Each of the eight major Mythological types encompasses a cluster of personality traits reflected in graphological characteristics. According to Jung, early cultures recognized personality types, and as a first foray into psychology, they projected their behavior traits upward to planets. These personality typologies are evaluated according to a hierarchy of dominance in the handwriting. When there is an absence of typology in handwriting, these characteristics are missing in the handwriting and can reflect a blind spot. John warned that although the planetary terminology is similar, this is not astrology.

The following is a short description of the personality types and their associated graphic elements:

  • Sun = Pride, individuality, self-esteem. Aware of own value, creative, artistic, independent. Refined, stylized writing, often vertical, rigid, elegant or printed, large capitals, firm.
  • Moon = Imagination, reflection, lack of structure. Dreamers, indecisive, moody, intuitive, evasive, dislikes confrontation. Responds and reflects personalities around them. Graphics lack energy, and spaces are wide between words/lines. Forms are rounded, imprecise.
  • Mercury = Articulate communicators, constant mental activity, speed of thought, but often plagued with self-doubt. High form level, writing is fast, small, jittery, simplified, with light pressure, sharp strokes, short lower zone, and irregular letter height.
  • Mars = Anger, drive, energy and aggression. Likes action, struggle, and conflict. Can be courageous and tenacious, but also forceful, dynamic. Graphics: strong pressure, energetic, angles, and may be sharp or blunt, not stylized or refined, strong pressure, fast.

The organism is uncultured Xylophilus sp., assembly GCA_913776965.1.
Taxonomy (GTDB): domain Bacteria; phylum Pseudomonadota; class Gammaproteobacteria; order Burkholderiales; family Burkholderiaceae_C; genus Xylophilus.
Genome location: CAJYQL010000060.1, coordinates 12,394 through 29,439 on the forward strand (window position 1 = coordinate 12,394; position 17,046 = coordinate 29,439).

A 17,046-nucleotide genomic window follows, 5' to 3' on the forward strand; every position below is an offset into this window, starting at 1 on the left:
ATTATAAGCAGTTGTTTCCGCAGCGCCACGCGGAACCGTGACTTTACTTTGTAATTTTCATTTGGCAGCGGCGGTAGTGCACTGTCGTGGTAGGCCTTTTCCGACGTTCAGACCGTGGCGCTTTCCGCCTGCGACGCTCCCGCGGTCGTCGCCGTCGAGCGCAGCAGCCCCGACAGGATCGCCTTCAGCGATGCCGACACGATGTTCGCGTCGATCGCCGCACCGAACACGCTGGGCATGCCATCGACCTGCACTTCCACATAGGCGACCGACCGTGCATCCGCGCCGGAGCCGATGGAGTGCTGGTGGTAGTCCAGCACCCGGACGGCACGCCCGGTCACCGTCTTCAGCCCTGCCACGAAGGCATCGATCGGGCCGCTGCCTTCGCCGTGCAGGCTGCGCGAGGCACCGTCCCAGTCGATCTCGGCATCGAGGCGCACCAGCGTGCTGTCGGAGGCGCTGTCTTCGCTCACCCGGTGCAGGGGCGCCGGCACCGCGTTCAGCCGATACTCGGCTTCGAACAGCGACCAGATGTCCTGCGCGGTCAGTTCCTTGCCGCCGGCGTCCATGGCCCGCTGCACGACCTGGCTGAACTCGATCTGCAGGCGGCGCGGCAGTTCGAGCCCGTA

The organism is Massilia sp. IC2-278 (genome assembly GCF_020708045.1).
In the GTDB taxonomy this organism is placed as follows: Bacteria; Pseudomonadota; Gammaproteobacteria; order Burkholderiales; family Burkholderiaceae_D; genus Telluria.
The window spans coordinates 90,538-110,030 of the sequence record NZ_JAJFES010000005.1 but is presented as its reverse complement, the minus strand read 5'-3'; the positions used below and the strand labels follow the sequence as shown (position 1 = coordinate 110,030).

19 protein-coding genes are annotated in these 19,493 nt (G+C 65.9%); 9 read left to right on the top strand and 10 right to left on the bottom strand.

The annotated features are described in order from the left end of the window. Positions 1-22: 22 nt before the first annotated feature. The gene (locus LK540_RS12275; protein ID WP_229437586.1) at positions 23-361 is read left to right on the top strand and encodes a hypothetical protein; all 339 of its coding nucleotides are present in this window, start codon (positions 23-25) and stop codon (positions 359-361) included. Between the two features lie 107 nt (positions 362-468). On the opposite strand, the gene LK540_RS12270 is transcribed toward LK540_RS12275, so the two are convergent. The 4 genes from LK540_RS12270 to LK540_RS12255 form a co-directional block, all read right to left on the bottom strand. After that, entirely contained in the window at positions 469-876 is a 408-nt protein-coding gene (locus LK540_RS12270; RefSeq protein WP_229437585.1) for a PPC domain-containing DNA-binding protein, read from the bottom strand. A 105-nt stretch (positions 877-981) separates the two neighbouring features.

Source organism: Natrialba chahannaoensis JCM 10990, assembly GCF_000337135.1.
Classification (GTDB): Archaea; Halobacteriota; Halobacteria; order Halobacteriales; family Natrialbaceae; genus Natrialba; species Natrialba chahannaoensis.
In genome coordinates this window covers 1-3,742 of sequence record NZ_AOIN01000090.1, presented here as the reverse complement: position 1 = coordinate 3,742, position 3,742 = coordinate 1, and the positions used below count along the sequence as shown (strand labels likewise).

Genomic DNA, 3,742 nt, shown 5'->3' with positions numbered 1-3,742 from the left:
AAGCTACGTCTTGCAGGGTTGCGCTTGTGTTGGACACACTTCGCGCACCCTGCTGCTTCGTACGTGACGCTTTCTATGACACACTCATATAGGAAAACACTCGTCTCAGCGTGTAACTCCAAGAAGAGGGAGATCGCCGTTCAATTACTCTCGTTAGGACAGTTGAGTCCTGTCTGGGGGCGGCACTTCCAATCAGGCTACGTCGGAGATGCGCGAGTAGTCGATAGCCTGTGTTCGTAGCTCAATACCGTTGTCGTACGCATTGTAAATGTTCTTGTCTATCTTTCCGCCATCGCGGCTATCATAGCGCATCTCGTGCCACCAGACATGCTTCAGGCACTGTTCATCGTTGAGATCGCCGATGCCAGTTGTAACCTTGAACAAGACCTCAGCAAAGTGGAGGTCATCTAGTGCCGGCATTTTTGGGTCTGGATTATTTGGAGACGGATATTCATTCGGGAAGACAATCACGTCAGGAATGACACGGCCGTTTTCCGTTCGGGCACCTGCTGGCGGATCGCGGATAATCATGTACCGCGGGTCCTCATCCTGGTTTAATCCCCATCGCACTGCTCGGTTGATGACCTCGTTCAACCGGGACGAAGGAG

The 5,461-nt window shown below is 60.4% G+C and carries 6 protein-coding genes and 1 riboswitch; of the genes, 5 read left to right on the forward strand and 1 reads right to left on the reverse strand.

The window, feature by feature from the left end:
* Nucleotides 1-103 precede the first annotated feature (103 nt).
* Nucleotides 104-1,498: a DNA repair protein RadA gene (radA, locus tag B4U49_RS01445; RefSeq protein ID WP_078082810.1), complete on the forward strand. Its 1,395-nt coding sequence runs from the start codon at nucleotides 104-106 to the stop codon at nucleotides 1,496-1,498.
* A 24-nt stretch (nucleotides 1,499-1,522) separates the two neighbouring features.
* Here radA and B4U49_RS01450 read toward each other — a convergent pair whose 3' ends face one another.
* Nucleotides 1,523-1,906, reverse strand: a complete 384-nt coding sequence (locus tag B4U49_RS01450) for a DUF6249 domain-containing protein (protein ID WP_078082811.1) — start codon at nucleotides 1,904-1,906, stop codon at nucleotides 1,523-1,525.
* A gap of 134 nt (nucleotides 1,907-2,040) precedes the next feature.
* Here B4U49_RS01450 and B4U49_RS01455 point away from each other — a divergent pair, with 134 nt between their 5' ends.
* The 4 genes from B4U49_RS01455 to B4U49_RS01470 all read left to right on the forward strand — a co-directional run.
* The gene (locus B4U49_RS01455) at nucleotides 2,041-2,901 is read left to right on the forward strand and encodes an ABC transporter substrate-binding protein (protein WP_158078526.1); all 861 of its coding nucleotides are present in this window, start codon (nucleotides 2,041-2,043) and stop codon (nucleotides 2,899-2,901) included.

• Earth = Practical and dependable. Emphasized what works, makes money or gives pleasure. The focus is on food, sex, work, money, pleasure, and material things. Writing is compact, conventional, restrained, slow, pastose, with a tight baseline and a strong lower zone.
  • Venus = Sociability, charm, pleasantness, emotion and affectivity. Conciliatory, gentle, receptive, sentimental, seductive, feminine, can be jealous and possessive, dislikes aggressive behavior. Primarily garlands forms, middle zone dominant, pasty stroke.
  • Jupiter = Expansive with broad horizons. Extroverted, confident, prone to exaggeration. Dislikes restriction, needs acknowledgement and status, makes good salespeople. Letters are large, often curved, dynamic, with firm pressure, often ornate with grand gestures.
  • Saturn = Inhibition, withdrawal, restriction. Serious, hard-working, pessimistic, moralistic, feels isolated and worries. Forms are narrow, slow, rigid, simplified, linear, unadorned, with a leftward tendency, underdeveloped middle zones, some angularity, sharp stroke and finals.